Furthermore, through the challenges afforded by our rugged course environments, we instill wonder, tenacity, an ability to sacrifice oneself for the needs of one’s community, and above all, compassion for one’s fellow human beings. These values are a strong base on which to build a young life. Of course, these values are already blossoming in many of our students, planted long ago by their family, teachers and friends. Outward Bound provides fertile ground for these values to bloom and bear fruit in college and beyond.
Our mission is to ‘change lives through challenge and discovery,’ something I see achieved again and again on our courses. Self-discovery is incredibly important for young people because they often don’t have opportunities to do the necessary work in traditional schooling. Yes, they might know they like math or writing, but what makes them ‘ache’ from the inside? What are they passionate about? What are their values? These are questions they begin to ask through Solo, challenge and adventure and other facilitated activities.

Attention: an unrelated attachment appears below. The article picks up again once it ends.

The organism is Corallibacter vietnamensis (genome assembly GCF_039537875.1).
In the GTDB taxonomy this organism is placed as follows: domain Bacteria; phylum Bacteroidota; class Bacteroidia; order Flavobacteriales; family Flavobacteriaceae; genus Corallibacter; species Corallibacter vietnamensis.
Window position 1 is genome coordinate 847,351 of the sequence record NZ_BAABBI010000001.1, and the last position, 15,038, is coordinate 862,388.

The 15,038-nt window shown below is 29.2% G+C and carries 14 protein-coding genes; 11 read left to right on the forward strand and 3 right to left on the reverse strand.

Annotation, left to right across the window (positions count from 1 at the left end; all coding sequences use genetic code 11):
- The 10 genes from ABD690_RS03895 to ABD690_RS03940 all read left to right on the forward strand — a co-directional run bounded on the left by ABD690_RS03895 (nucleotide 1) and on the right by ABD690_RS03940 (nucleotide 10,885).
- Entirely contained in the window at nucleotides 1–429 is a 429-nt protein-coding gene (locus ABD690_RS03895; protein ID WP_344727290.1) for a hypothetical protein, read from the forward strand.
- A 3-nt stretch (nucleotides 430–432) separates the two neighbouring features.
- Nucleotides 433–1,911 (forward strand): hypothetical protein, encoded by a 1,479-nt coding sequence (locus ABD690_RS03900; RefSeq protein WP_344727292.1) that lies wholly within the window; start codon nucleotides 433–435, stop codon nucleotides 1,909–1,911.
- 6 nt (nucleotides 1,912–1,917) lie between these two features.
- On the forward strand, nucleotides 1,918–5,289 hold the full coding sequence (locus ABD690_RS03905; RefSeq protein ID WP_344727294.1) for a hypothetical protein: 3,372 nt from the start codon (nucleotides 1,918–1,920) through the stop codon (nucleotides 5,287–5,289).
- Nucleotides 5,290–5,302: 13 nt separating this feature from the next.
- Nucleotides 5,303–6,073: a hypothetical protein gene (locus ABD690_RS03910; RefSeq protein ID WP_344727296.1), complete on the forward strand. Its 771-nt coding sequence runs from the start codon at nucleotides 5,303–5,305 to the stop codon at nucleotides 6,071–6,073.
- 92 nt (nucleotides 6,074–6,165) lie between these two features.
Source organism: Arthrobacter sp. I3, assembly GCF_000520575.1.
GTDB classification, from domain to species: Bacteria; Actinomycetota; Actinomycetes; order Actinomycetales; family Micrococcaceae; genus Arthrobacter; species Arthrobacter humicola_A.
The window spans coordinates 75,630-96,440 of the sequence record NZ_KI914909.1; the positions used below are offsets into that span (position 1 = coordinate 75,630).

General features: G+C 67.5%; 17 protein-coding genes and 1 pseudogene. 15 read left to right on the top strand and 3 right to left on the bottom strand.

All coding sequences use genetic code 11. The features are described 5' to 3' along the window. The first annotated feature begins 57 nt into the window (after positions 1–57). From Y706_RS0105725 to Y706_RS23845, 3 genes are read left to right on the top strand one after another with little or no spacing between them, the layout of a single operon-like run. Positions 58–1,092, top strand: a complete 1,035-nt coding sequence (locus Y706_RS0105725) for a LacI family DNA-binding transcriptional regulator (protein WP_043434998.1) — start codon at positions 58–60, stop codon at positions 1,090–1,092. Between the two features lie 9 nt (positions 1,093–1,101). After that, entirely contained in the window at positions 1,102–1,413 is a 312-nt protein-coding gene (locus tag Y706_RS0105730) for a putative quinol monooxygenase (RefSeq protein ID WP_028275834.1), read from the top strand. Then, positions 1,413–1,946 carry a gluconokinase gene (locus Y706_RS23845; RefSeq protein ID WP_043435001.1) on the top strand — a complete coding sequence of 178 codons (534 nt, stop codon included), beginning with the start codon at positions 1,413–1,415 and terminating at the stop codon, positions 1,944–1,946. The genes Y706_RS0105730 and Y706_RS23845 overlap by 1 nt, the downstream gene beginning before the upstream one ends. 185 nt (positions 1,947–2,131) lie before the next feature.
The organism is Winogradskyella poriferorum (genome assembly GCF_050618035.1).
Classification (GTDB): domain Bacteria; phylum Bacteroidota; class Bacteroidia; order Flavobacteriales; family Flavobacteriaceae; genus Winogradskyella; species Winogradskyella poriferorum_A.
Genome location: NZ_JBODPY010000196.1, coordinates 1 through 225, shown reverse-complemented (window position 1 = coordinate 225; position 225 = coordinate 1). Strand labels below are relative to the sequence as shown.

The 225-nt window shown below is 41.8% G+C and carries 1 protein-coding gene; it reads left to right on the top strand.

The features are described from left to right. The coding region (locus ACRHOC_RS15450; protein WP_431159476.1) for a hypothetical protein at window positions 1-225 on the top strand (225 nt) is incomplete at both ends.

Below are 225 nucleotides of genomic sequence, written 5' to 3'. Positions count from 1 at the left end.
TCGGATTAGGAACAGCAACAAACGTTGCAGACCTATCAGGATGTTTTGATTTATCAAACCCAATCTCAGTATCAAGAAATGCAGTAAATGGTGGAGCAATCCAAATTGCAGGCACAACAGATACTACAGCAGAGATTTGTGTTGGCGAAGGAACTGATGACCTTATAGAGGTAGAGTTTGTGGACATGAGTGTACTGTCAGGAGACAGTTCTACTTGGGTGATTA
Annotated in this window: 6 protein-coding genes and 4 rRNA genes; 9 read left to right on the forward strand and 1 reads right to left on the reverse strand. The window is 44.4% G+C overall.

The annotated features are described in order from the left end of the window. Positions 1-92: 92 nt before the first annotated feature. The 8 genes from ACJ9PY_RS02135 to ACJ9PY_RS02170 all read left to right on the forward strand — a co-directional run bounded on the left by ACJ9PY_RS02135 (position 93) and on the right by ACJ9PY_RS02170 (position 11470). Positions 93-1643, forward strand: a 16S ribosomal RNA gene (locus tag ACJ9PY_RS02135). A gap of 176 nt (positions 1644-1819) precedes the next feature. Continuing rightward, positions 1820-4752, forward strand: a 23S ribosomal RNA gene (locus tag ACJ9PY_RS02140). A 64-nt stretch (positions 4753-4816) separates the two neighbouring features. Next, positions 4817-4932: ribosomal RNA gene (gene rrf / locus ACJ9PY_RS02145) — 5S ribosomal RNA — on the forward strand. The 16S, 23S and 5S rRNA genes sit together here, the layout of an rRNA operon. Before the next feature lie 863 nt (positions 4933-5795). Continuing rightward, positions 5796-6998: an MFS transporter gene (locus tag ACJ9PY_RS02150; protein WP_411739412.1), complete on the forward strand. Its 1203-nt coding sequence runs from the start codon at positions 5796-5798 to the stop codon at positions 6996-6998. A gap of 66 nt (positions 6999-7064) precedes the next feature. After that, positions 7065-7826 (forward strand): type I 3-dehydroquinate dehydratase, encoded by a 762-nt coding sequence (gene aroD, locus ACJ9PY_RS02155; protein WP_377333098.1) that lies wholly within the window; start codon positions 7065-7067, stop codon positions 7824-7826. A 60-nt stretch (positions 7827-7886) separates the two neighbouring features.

This inspiration of curiosity in students is not just for not themselves, but for others and their environment as well. Whether that is getting to know peers who have different backgrounds and life experiences, or tracking the stars in their path across the sky, students have genuine opportunities to practice being curious. College is all about discovering what you are passionate about and Outward Bound kick-starts this exploration.
4. Commitment to Service
If Outward Bound were a tree, compassion would be the sap that runs up from the roots, through the trunk and spreads all the way out to the branches and leaves. To continue the metaphor, the fruit of this compassion is filling our students with the desire to serve.